Big changes could be in store for Metro Council and Board of Education districts if the city adopts a revised map issued by the Metro Planning Department on Wednesday.
Many of the city’s 35 council districts would be renumbered and rearranged, among them District 6, which would shift from including parts of downtown to covering exclusively East Nashville. Downtown would be its own district (renumbered 13), while the Hillsboro-Belmont area would be split up so that Vanderbilt and Belmont universities no longer fall into the same district. The Berry Hill neighborhood would be its own district, while East Nashville would trade one of the most oddly shaped council districts — the 15th — for new boundaries splitting off its southwestern portion into a new District 14 that would stretch across the Cumberland River and into the area south of downtown.
Outside the I-440 loop, the changes aren’t as dramatic, but they could still alter the composition of the council. A few would remain essentially the same but be renumbered. For instance, some of the geographically smaller districts in southeastern Davidson County would shift by only a few blocks, while the current lines for districts 13, 29 and 33 would be dramatically different. Lines in the neighborhoods of Belle Meade, Forest Hills and Oak Hill would change only slightly. (View the map here.)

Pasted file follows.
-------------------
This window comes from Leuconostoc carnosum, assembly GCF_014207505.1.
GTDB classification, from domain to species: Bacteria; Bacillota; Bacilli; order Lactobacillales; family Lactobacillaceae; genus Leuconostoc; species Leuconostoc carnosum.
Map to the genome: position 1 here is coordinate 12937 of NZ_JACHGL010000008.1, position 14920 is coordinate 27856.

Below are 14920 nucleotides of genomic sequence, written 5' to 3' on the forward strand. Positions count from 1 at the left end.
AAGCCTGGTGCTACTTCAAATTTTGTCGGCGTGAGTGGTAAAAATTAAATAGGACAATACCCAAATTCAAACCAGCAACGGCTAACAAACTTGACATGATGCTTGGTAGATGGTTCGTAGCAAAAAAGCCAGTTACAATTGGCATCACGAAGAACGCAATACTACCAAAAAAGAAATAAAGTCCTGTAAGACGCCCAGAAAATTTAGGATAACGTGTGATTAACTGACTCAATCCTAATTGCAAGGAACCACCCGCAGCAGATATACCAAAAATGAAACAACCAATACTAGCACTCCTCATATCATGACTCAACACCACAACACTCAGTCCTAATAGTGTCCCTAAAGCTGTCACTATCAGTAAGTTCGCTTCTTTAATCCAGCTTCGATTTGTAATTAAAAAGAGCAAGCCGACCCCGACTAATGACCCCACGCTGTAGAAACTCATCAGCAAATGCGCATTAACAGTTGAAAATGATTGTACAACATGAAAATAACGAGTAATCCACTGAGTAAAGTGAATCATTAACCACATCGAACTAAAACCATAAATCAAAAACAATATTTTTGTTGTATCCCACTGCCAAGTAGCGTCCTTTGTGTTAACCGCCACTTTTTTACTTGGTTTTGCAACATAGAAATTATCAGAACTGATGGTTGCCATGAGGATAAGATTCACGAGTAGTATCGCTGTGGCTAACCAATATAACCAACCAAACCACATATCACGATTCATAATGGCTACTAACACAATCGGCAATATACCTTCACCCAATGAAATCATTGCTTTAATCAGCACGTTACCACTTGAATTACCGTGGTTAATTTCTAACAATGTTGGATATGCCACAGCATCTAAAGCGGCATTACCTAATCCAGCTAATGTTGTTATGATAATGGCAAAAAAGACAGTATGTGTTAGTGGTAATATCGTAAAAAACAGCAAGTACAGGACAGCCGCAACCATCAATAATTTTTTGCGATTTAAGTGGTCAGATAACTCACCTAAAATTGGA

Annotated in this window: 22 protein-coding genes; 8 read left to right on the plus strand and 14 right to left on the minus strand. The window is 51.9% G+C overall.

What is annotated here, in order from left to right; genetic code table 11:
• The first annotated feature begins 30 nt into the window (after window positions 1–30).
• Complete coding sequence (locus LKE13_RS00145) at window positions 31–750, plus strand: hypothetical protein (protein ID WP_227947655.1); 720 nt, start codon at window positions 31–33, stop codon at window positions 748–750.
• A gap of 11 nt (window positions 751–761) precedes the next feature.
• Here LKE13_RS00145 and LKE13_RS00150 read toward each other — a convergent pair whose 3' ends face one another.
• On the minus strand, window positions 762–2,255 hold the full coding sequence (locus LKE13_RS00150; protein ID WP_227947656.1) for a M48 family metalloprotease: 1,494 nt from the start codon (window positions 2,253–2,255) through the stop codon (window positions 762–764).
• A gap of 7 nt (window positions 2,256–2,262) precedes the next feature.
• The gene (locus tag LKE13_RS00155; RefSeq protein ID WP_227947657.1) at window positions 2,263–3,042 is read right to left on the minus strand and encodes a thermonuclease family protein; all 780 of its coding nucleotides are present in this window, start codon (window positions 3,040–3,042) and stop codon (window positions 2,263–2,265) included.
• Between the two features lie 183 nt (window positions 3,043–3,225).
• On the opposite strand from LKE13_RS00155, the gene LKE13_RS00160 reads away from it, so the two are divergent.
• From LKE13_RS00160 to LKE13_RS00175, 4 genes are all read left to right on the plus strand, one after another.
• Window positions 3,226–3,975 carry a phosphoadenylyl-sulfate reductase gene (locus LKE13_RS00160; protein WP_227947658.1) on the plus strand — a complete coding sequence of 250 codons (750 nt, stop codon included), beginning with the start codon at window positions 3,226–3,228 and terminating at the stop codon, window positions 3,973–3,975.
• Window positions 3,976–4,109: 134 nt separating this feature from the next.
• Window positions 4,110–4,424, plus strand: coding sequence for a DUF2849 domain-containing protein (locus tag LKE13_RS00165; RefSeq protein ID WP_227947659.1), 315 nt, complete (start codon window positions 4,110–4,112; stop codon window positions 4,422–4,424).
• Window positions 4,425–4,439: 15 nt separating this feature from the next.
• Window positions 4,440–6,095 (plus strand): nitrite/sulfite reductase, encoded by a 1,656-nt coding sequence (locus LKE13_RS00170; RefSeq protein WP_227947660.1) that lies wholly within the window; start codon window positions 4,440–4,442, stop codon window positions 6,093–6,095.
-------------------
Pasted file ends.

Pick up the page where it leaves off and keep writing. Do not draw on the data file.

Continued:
The proposal is one of what could end up being multiple alternatives, according to planning department spokesman Craig Owensby.
The department took up the matter in earnest earlier this month, amid pressure from the council after Nashville attorney George Barrett, who specializes in constitutional law, threatened a lawsuit against the city if it did not use new U.S. Census data to update its council boundaries. Historically, Metro has put off that process until after the first post-census election. The planning department would have to approve a final map before sending it up the ladder.
If the council adopts the new lines — which it would vote on as an ordinance, requiring a standard three-vote process that Vice Mayor Diane Neighbors has said would be expedited — and the mayor signs on, redrawn districts could pose new challenges for the current crop of candidates, as well as incumbents whose district layouts change dramatically. Some candidates who have already pulled papers to run in certain districts could be drawn out of those districts, for example.